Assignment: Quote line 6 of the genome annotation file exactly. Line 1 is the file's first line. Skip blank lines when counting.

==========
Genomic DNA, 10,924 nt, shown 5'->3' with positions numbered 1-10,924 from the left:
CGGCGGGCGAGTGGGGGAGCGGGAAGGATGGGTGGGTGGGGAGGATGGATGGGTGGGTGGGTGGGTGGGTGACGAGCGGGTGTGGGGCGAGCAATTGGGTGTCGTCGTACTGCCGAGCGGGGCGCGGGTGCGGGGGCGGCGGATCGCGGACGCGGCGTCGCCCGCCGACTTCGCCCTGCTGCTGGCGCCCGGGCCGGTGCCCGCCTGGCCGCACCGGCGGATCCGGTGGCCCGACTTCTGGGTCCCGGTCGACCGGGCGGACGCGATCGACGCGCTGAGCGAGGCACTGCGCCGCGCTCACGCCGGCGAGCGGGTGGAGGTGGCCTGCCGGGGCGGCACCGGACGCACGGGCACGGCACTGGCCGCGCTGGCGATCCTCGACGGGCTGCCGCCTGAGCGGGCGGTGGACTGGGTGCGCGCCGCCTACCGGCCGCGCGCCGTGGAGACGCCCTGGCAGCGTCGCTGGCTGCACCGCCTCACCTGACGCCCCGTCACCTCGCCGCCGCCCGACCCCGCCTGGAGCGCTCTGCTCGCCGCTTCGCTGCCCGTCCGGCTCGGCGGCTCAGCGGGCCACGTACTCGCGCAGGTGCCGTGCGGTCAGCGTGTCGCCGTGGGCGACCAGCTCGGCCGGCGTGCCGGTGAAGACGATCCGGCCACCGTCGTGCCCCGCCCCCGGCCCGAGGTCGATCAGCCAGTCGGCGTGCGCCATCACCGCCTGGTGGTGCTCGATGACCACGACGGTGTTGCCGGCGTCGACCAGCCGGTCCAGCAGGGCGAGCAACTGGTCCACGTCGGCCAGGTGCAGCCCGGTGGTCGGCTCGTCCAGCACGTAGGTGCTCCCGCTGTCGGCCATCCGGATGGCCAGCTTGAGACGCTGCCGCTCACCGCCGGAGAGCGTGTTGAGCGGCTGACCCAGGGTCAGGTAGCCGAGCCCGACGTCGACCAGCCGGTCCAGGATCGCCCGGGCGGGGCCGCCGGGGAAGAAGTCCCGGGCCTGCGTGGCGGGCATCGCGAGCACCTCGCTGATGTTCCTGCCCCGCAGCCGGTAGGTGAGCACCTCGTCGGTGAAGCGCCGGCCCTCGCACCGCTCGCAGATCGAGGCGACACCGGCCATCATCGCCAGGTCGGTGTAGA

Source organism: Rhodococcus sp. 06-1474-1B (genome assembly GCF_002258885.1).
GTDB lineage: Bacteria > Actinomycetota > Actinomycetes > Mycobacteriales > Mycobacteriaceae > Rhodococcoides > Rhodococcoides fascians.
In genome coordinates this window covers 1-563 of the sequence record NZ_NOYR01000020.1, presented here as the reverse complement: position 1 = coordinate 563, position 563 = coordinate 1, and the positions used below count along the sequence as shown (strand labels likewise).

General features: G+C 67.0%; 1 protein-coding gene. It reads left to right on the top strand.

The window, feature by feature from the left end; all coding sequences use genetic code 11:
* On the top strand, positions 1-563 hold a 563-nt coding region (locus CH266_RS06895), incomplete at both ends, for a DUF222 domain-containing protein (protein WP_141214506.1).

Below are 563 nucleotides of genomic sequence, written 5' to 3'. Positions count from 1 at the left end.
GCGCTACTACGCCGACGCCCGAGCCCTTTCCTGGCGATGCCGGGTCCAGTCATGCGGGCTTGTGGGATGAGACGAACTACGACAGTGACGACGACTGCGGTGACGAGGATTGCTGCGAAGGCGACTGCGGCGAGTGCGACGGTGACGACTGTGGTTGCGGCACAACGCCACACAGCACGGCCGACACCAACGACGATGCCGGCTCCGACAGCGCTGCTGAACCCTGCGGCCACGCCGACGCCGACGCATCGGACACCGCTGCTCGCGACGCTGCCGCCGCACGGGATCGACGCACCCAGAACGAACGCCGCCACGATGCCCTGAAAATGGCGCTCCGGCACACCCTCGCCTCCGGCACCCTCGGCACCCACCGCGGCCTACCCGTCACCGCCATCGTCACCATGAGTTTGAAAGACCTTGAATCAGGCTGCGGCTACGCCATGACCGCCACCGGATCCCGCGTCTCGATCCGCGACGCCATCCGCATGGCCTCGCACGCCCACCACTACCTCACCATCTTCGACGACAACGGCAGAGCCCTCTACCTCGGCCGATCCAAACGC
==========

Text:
General features: G+C 67.0%; 1 protein-coding gene. It reads left to right on the top strand.